“a Lisbon tram journey
a walk through an old ship building yard named Bucklers Hard
a car journey across the Pennines in a hail storm
a walk along a towpath in Dorset
a hike to a castle in Schwarzwald, Germany
a walk in the New Forest…”
Continue reading “Lucy Claire | Scape Works [1631 Recordings]”
Kevin Imbrechts may be from Belgium, but there is something unmistakably Icelandic in the character of the music he creates as Illuminine, a kind of atmospheric and enigmatic beauty. No wonder Sigur Ròs sound engineer Birgir Jón Birgisson took an early interest in his work and invited Imbrechts to the band’s Sundlaugin studio where he completed the recording of first album and went on to record the next two. Of course, there are other prominent strands in the DNA of his sound – melancholic neoclassical in the vein of Ólafur Arnalds or A Winged Victory for the Sullen (whose Adam Bryanbaum Wiltzie has become a collaborator) and electric guitar which traces back to Imbrechts’ admiration for the more introspective work of avant-garde instrumentalist Buckethead citing ‘Electric Tears’ (Metastation, 2002) as an influence.
All of these elements are manifestly present on the newly released #3 which turns out to be the most personal Illuminine album yet as Imbrechts reveals it concerns a very dark chapter in his life during he was struggling with anxiety and panic attacks as well as being diagnosed with Asperger’s Syndrome. Harrowing as that may sound, he says that writing the album was “the best therapy possible” and that it turned into a sort of “secret sound diary” which he molded to reflect the daily cycles from dawn to anxious, sleep-deprived nights and back to hopeful dawn again.
“It’s my own ‘channel’ to communicate with the world, to express feelings. Everyone can and should project their own ideas and feelings onto the music. Instrumental music is more powerful than vocal music with clear lyrics; it’s much more telling. I want to share this with the world, as I think people have to talk about these issues. It’s not easy to talk about it, but it helps.” – Kevin Imbrechts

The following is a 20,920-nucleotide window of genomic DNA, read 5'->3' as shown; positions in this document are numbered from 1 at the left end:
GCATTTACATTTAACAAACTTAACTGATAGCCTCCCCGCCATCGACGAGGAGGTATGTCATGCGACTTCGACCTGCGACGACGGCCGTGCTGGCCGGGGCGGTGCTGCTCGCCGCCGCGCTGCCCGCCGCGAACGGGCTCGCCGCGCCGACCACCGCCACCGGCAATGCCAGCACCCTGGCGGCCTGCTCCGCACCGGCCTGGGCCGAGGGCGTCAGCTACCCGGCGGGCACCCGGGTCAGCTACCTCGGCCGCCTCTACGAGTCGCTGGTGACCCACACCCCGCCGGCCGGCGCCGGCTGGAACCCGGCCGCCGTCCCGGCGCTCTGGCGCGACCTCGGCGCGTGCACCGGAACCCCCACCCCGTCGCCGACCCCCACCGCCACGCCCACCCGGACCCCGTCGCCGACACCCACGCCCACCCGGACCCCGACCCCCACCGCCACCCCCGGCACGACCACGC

Continue reading “Illuminine | #3 [Ferryhouse Productions]”
Composer & pianist Alexandra Stréliski is an artist of Polish Jewish origin who grew up between Paris and Montreal. She made her debut with the 2010 album Pianoscope, but has gained many more listeners through her work featured in the films of Jean-Marc Vallée (“Dallas Buyers Club”, “Demolition”) and on HBO (“Big Little Lies”, “Sharp Objects”). After a chaotic period of upheaval in her life, she has emerged as a solo recording artist once again with a delightful new album called Inscape, a meaningful portmanteau combining the words “interior” and “landscape”. Stréliski is refreshingly candid regarding the very personal nature of the record and how she hopes it will connect with others.
“To me, ‘Inscape’ was an existential crisis. A year where everything capsized and I had to go through various interior landscapes – hectic, beautiful and painful at the same time…A piano, on its own, is a very vulnerable thing, and I want to share this moment with the listener.” – Alexandra Stréliski
Continue reading “Alexandra Stréliski | Inscape [Secret City Records]”
Those who have followed the minimal electronic and electroacoustic music of James Murray have learned there is always a method behind the London-based composer’s work. Offering much more than simple atmospheric soundscapes, there is almost always some important conceptual arc or contextual backdrop to lend deeper meaning and, hence, deeper connection for the listener. This has never been more true than on his latest opus just out on Home Normal entitled Falling Backwards. The album is a poignant exploration of a peculiar coping mechanism Murray developed in his youth.